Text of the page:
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View Poll Results: What is your view on religion as an ENTP?

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  • I am Christian and very serious about it

    14 29.79%
  • I'm Christian...whateva

    1 2.13%
  • I was raised Christian and came to my senses

    13 27.66%
  • Christians freak me the funk out, stay away!

    4 8.51%
  • I'm down with the Buddha

    5 10.64%
  • I'm Muslim

    1 2.13%
  • Judaism is my thing

    3 6.38%
  • Athists are better lovers

    8 17.02%
  • Agnostics are fearless lovers

    12 25.53%
  • Dude, what the hell, you forgot mine!

    5 10.64%
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  1. #221
    Senior Member Nicodemus's Avatar
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    Quote Originally Posted by EcK View Post
    Well it's from a novel, not his life, books need to have catch phrases. He actually considered politics etc to be a fact of life with the idea that there's no such thing as 'not taking a position'. He wasn't living in a cave or anything. S
    Actually, it is from a play.

  2. #222
    Sniffles
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    Quote Originally Posted by EcK View Post
    I'm sorry for not saving every conversations we ever had. I only keep interesting stuff.
    In other words you have nothing.

  3. #223
    Oberon
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    Quote Originally Posted by EcK View Post
    I just said that religious people are delusional, which until proof of the contrary is as much a fact as saying that rain is wet.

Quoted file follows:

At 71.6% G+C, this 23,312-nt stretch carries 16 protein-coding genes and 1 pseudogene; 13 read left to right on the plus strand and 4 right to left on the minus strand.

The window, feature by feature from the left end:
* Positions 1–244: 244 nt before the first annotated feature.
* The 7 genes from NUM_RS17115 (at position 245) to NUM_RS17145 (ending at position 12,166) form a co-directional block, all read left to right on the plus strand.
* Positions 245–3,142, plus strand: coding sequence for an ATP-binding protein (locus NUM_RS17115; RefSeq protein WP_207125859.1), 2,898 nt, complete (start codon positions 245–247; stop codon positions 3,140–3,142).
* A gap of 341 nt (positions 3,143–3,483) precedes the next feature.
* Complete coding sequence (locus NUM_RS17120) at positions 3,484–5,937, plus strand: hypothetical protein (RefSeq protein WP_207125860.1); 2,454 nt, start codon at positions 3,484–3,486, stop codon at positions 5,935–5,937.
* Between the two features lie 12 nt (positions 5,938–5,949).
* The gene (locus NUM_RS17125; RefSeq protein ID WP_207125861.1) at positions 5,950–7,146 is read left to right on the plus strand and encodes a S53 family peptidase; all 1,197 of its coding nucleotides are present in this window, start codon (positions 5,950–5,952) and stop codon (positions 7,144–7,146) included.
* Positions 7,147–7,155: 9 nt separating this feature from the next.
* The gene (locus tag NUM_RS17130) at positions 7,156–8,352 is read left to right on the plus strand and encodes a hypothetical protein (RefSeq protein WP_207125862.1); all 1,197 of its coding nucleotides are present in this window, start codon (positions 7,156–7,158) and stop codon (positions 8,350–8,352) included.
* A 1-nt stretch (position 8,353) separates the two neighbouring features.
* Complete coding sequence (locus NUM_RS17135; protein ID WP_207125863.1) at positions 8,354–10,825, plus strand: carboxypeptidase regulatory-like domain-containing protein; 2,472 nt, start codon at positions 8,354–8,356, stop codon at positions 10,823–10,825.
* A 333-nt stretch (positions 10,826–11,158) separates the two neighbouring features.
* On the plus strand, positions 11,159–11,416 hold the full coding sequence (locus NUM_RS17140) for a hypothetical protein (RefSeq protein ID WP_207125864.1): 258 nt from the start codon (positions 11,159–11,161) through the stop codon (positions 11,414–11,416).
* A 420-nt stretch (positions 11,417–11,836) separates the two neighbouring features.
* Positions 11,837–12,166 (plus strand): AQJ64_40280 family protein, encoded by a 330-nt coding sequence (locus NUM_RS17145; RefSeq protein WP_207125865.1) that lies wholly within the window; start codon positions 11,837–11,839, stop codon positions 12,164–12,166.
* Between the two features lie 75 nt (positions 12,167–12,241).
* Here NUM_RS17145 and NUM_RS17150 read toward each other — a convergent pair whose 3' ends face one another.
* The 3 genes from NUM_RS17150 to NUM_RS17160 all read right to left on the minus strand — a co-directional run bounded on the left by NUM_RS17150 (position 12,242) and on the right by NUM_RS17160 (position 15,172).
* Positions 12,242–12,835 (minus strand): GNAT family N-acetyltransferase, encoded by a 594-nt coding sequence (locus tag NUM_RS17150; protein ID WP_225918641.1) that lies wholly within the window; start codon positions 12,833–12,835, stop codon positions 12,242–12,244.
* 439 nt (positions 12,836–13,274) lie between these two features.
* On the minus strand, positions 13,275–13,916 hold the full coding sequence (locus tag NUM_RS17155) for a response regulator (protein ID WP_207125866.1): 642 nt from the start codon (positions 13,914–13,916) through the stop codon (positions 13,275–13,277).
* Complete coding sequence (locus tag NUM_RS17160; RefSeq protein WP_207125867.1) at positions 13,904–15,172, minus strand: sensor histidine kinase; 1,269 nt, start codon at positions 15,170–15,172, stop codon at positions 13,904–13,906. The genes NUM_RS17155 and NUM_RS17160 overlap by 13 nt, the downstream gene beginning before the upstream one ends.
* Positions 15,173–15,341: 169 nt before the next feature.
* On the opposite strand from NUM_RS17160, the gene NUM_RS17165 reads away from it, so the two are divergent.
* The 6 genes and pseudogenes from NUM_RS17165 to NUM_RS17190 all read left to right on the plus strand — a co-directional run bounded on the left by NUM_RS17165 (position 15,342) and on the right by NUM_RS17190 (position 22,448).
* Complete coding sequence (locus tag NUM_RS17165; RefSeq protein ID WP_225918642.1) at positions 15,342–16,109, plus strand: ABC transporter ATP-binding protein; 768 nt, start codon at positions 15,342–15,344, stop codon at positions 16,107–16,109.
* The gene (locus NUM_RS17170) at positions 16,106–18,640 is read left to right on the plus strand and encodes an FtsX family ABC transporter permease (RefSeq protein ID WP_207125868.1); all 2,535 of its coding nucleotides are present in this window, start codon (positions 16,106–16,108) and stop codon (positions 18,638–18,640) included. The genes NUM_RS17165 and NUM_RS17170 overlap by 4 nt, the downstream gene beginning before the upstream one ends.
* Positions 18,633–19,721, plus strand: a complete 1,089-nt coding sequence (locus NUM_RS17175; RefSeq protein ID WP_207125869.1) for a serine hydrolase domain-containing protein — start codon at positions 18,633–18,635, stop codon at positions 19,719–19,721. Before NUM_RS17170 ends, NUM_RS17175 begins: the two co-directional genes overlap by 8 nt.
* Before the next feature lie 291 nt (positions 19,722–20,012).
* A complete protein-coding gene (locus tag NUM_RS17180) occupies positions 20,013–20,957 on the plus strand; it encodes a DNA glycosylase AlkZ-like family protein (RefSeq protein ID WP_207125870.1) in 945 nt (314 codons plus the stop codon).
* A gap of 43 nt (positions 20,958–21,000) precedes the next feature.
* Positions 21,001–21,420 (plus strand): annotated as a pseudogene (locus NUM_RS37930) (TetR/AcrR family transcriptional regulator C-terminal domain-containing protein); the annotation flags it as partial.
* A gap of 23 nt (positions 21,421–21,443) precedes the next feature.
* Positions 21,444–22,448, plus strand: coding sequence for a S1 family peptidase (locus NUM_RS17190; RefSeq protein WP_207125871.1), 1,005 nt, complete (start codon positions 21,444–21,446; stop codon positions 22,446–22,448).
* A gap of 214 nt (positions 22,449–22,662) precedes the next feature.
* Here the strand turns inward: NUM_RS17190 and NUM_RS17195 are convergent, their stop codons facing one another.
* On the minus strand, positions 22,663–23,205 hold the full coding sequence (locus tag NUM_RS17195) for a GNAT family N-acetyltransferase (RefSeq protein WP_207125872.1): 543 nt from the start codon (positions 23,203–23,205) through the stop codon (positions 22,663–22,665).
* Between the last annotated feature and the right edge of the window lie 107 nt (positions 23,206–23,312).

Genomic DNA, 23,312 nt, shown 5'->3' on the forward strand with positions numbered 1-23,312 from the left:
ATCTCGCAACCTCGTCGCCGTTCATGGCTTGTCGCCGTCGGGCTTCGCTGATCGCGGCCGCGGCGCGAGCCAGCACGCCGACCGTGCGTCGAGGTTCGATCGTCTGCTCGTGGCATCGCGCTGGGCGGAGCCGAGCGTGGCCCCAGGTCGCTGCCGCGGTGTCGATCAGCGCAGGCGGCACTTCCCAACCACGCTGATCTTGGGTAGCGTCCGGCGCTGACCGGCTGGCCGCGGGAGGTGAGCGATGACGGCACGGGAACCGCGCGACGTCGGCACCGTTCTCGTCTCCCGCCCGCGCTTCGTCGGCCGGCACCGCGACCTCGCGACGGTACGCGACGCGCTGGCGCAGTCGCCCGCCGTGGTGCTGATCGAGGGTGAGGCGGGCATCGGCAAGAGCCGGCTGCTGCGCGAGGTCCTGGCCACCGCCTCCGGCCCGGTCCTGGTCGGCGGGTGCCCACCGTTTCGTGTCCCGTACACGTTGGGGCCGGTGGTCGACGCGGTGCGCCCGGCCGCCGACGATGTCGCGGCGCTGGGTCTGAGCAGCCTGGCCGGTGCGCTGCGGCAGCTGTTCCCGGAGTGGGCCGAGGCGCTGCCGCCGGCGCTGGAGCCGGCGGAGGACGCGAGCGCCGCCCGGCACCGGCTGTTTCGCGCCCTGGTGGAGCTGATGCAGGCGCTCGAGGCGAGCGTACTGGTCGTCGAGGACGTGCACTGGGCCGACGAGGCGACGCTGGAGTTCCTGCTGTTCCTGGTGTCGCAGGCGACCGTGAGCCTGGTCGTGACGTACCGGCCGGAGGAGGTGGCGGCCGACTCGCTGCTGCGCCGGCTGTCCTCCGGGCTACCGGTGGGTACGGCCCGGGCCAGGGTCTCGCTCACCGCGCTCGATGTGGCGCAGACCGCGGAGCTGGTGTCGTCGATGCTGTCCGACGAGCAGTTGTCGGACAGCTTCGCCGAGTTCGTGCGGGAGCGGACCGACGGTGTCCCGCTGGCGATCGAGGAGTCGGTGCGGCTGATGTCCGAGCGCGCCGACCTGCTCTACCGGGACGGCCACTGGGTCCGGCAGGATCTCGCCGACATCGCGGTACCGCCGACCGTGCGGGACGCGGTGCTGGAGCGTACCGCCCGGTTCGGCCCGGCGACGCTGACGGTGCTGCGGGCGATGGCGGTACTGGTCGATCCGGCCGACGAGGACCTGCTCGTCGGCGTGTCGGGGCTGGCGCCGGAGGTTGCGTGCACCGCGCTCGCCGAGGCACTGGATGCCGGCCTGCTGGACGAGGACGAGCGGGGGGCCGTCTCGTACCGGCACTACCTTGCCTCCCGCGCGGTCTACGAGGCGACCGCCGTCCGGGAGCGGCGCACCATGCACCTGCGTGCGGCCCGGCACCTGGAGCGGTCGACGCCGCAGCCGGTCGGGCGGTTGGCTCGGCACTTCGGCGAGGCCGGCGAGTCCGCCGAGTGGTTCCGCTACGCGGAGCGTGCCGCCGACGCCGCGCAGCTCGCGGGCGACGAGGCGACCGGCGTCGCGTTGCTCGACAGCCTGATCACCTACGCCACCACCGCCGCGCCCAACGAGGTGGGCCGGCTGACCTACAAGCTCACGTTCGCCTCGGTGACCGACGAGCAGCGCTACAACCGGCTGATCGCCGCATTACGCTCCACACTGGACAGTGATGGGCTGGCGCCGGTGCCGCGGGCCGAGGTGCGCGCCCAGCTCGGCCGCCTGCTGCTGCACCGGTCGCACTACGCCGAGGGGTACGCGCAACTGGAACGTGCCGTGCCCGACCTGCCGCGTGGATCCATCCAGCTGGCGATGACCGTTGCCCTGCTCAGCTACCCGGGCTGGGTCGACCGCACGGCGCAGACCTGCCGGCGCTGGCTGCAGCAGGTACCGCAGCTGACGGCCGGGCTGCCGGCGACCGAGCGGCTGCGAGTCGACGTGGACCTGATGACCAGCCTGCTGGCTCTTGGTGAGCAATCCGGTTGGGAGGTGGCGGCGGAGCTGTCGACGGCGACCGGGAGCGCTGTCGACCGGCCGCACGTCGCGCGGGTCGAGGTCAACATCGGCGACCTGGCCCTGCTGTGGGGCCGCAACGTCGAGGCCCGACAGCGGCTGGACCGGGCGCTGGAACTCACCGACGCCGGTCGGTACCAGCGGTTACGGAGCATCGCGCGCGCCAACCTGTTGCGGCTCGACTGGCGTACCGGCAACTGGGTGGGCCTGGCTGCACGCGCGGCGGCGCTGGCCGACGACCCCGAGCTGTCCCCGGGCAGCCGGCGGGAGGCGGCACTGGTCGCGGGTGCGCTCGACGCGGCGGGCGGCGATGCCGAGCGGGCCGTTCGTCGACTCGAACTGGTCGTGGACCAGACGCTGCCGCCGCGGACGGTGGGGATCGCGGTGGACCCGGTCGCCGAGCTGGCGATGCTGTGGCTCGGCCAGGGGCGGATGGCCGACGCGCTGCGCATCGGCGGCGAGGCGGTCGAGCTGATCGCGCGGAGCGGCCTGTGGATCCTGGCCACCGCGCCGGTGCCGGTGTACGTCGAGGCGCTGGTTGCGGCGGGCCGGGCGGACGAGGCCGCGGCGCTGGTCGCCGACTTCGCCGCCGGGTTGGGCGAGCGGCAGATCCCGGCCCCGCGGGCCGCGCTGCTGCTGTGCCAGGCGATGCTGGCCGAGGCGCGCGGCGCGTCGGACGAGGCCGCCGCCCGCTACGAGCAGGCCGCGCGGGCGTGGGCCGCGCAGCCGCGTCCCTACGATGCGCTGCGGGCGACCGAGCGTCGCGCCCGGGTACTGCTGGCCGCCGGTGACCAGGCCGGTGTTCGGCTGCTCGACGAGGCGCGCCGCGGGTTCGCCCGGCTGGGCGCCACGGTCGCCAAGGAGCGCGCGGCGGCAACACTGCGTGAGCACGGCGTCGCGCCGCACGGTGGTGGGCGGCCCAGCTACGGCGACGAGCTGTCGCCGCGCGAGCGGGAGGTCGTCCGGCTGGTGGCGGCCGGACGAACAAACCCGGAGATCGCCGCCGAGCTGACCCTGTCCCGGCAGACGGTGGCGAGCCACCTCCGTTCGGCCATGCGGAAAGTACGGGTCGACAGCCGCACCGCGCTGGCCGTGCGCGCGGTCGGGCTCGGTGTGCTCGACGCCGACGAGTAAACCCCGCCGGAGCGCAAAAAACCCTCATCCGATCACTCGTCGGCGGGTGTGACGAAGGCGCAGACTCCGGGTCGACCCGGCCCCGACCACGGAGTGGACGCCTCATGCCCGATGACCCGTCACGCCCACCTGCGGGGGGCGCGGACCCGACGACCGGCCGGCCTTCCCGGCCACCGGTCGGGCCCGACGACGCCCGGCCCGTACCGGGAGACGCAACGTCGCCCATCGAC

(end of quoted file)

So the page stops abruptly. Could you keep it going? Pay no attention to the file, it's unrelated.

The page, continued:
This 'logic' thing... You understand how it's supposed to work, right?

  4. #224
    Dreaming the life onemoretime's Avatar
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    Quote Originally Posted by EcK View Post
    Well it's from a novel, not his life, books need to have catch phrases. He actually considered politics etc to be a fact of life with the idea that there's no such thing as 'not taking a position'. He wasn't living in a cave or anything. S
    Calm down, bro. You're taking this far too seriously.

  5. #225
    Dreaming the life onemoretime's Avatar
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    Quote Originally Posted by Peguy View Post
    In other words you have nothing.
    Must be awful to live in a world where nothing is interesting.

  6. #226
    Senior Member Perch420's Avatar
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    Quote Originally Posted by DiscoBiscuit View Post
    The funny thing is.

    If we (the believers) are wrong we lose nothing.

    If however, you are wrong... you lose everything.
    What if Bin Laden is right and when you die you will go to hell for being a Christian? What makes one variation of the afterlife more likely to occur than another? Probability wise, the sheer amount of different religions with the belief that anyone not of their faith will suffer forever, you will almost certainly end up in some sort of hell or another. I can't believe I'm even arguing this. A 5th grader could dismantle these arguments. I was always an atheist, but I was pretty ambivalent about religion. It had its purposes, I thought. Now, I see that the only purpose it has is to propagate itself; it's the definition of a virus.

  7. #227
    Buddhist Misanthrope Samvega's Avatar
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    I love Christianity by design, it's almost flawless in its built in system to deal with followers questioning it as it's with the devil making you do so.